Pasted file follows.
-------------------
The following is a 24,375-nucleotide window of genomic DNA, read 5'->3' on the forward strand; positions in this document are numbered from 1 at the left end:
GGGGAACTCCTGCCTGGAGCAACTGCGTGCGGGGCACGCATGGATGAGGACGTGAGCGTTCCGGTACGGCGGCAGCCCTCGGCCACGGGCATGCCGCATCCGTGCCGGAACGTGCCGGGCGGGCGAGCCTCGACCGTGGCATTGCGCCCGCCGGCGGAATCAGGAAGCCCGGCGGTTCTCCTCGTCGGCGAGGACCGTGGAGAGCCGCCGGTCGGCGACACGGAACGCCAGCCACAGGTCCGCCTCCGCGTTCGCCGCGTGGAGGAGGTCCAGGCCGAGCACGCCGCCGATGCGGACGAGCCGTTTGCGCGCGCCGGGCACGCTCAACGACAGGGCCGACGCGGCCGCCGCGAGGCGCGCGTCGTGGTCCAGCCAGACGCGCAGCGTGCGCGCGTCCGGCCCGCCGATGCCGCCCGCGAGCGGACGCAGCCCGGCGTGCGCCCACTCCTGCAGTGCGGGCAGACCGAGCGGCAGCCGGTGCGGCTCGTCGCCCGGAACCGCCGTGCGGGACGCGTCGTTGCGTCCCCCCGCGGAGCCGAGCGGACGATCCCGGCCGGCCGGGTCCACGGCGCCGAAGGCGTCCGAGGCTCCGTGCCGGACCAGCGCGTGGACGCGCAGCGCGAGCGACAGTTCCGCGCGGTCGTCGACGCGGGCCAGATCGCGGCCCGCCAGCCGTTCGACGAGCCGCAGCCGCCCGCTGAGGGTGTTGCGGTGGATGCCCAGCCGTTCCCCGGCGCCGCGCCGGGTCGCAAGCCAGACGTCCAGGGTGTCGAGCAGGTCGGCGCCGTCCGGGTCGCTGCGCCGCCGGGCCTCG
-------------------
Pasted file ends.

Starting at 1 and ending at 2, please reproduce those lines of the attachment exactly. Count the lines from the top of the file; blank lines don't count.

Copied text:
The following is a 24,375-nucleotide window of genomic DNA, read 5'->3' on the forward strand; positions in this document are numbered from 1 at the left end:
GGGGAACTCCTGCCTGGAGCAACTGCGTGCGGGGCACGCATGGATGAGGACGTGAGCGTTCCGGTACGGCGGCAGCCCTCGGCCACGGGCATGCCGCATCCGTGCCGGAACGTGCCGGGCGGGCGAGCCTCGACCGTGGCATTGCGCCCGCCGGCGGAATCAGGAAGCCCGGCGGTTCTCCTCGTCGGCGAGGACCGTGGAGAGCCGCCGGTCGGCGACACGGAACGCCAGCCACAGGTCCGCCTCCGCGTTCGCCGCGTGGAGGAGGTCCAGGCCGAGCACGCCGCCGATGCGGACGAGCCGTTTGCGCGCGCCGGGCACGCTCAACGACAGGGCCGACGCGGCCGCCGCGAGGCGCGCGTCGTGGTCCAGCCAGACGCGCAGCGTGCGCGCGTCCGGCCCGCCGATGCCGCCCGCGAGCGGACGCAGCCCGGCGTGCGCCCACTCCTGCAGTGCGGGCAGACCGAGCGGCAGCCGGTGCGGCTCGTCGCCCGGAACCGCCGTGCGGGACGCGTCGTTGCGTCCCCCCGCGGAGCCGAGCGGACGATCCCGGCCGGCCGGGTCCACGGCGCCGAAGGCGTCCGAGGCTCCGTGCCGGACCAGCGCGTGGACGCGCAGCGCGAGCGACAGTTCCGCGCGGTCGTCGACGCGGGCCAGATCGCGGCCCGCCAGCCGTTCGACGAGCCGCAGCCGCCCGCTGAGGGTGTTGCGGTGGATGCCCAGCCGTTCCCCGGCGCCGCGCCGGGTCGCAAGCCAGACGTCCAGGGTGTCGAGCAGGTCGGCGCCGTCCGGGTCGCTGCGCCGCCGGGCCTCG